Pregnancy Nutrition: Eat right for you and your baby!


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The common belief is that a pregnant woman should be eating for two. This might not be necessarily true because according to the American Diabetic Association (ADA), the energy requirement for a pregnant woman increases by only about 300 calories per day for the second and third trimester. Thus, a pregnant woman should be consuming an average of 2500-2700 calories per day. However, a pregnant woman should play a huge emphasis on her diet and nutrition as it vital for her and her baby’s wellbeing.





 

FOODS TO EAT


1. A well balanced diet, which consists of all the basic food groups


The basic food groups consist of carbohydrate, fruits and vegetables, protein, dairy and fats. Fats and carbohydrates are important to provide the energy necessary to get through each day. In addition, protein is vital in ensuring the proper growth of fetal tissue including the brain. It also helps with breast and uterine tissue growth during pregnancy. Many specialists in obstetrics and gynecology recommend a 55-35-10 split for a healthy diet for pregnant women. They recommend that 55% of calories per day should be obtained from the carbohydrate group (bread, pastas, rice, corn, potatoes) while 35% of calories per day should come from fat (butter, oils, dairy products). The remainder 10% of calories per day should come from protein (meat, eggs, beans, dairy products).

As long as you are able to consume a fairly good amount of good calories, it is not a must to stuff yourself. Nausea/vomiting during pregnancy might prevent you from eating right, remember, try your best, it is good for you and your baby!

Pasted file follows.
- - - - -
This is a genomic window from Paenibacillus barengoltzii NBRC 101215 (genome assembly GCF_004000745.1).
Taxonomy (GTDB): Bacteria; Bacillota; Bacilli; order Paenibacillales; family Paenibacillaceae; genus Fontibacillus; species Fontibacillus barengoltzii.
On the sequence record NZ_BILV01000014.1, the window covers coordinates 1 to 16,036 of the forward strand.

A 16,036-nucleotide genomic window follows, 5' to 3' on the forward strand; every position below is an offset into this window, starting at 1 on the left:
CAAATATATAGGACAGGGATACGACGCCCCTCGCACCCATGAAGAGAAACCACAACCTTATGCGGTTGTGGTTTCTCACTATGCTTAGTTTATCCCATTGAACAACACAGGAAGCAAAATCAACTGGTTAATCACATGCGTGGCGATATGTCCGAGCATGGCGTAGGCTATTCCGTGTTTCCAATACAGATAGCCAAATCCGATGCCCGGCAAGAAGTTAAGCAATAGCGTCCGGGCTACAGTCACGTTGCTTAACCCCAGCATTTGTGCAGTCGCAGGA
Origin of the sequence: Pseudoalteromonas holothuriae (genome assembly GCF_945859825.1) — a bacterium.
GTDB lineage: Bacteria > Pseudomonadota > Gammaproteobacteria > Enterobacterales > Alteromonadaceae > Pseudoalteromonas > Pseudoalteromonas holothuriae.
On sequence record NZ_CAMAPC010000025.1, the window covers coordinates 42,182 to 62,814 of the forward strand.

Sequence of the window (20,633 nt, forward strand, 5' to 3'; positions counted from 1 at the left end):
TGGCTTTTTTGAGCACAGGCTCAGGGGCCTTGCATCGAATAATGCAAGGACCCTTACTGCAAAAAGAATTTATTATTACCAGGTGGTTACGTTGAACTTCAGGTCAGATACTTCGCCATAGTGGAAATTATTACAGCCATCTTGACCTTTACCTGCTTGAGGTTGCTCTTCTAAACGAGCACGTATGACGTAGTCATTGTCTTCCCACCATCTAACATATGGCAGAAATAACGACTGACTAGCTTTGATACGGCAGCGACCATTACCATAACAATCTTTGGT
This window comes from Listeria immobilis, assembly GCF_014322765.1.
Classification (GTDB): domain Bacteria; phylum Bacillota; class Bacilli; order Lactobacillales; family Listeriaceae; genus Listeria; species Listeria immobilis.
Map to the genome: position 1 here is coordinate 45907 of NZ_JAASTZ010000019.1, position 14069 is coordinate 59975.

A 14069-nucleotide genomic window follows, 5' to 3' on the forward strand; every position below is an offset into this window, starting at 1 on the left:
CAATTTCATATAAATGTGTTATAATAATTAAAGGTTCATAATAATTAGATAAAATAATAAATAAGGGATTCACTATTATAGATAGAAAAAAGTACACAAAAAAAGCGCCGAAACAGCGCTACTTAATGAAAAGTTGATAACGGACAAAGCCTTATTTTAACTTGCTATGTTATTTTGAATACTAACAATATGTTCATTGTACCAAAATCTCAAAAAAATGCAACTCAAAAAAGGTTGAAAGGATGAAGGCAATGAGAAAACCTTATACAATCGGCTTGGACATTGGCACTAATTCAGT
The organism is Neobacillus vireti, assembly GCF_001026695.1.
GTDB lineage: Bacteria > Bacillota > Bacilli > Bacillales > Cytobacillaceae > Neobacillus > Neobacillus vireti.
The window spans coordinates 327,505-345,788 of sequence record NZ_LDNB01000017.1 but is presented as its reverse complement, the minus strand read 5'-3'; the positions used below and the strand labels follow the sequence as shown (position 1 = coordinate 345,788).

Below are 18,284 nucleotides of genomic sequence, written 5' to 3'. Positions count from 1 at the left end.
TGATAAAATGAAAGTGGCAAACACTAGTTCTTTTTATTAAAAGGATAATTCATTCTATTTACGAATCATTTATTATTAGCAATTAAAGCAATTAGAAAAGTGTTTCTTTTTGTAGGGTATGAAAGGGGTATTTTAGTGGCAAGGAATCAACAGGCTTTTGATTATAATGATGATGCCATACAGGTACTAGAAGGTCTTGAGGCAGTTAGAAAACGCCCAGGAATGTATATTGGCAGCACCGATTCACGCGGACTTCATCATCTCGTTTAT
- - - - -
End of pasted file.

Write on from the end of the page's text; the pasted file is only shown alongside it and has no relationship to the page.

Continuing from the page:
2. Taking vitamins and supplements


Consultation with your regular doctor is important to decide which vitamins and supplements to take. Taking more than the recommended dosage might be harmful. The consumption of vitamins and supplements along with a healthy diet will give the extra boost that a woman’s body will need to add to the baby’s development.

 
A. Folic acid (folate)

Recommended dose: 0.6 -0.8 mg daily

Benefits: Important in preventing neural tube defects such as spina bifida and anencephaly.

Sources of folic acid: Many food such as beans, peanuts, orange juice and cereals provide folic acid. However, it is difficult to obtain the adequate amount of folic acid through food. Thus, it is suggested for pregnant women to take prenatal vitamins containing folic acid.

 
B. Iron

Recommended dose: 27mg daily (during pregnancy)

Benefits: Iron is needed to make extra blood (haemoglobin) for you and your baby during pregnancy. Iron helps transport oxygen from your lungs to the rest of your body and to your baby. Getting enough iron can prevent iron deficiency anemia. It is a condition in which the blood lacks adequate healthy red blood cells. Anemia often make you feel tired or can cause your baby to be born prematurely.

Sources of iron: Foods that are rich in iron are meat, poultry and plant based foods as well as supplements. There are two types of iron, heme iron and non-heme iron. Heme iron are easily absorbed by the body and are found in most meats. For example, chicken, pork, beef and turkey. Non-heme iron, on the other hand is found in beans, spinach and tofu. Obtaining enough iron from your food might be difficult especially if you are a vegetarian. Therefore, do consult your regular doctor so that he or she can watch your iron or haemoglobin levels more carefully.

 
C. Calcium

Recommended dose: 1 200mg daily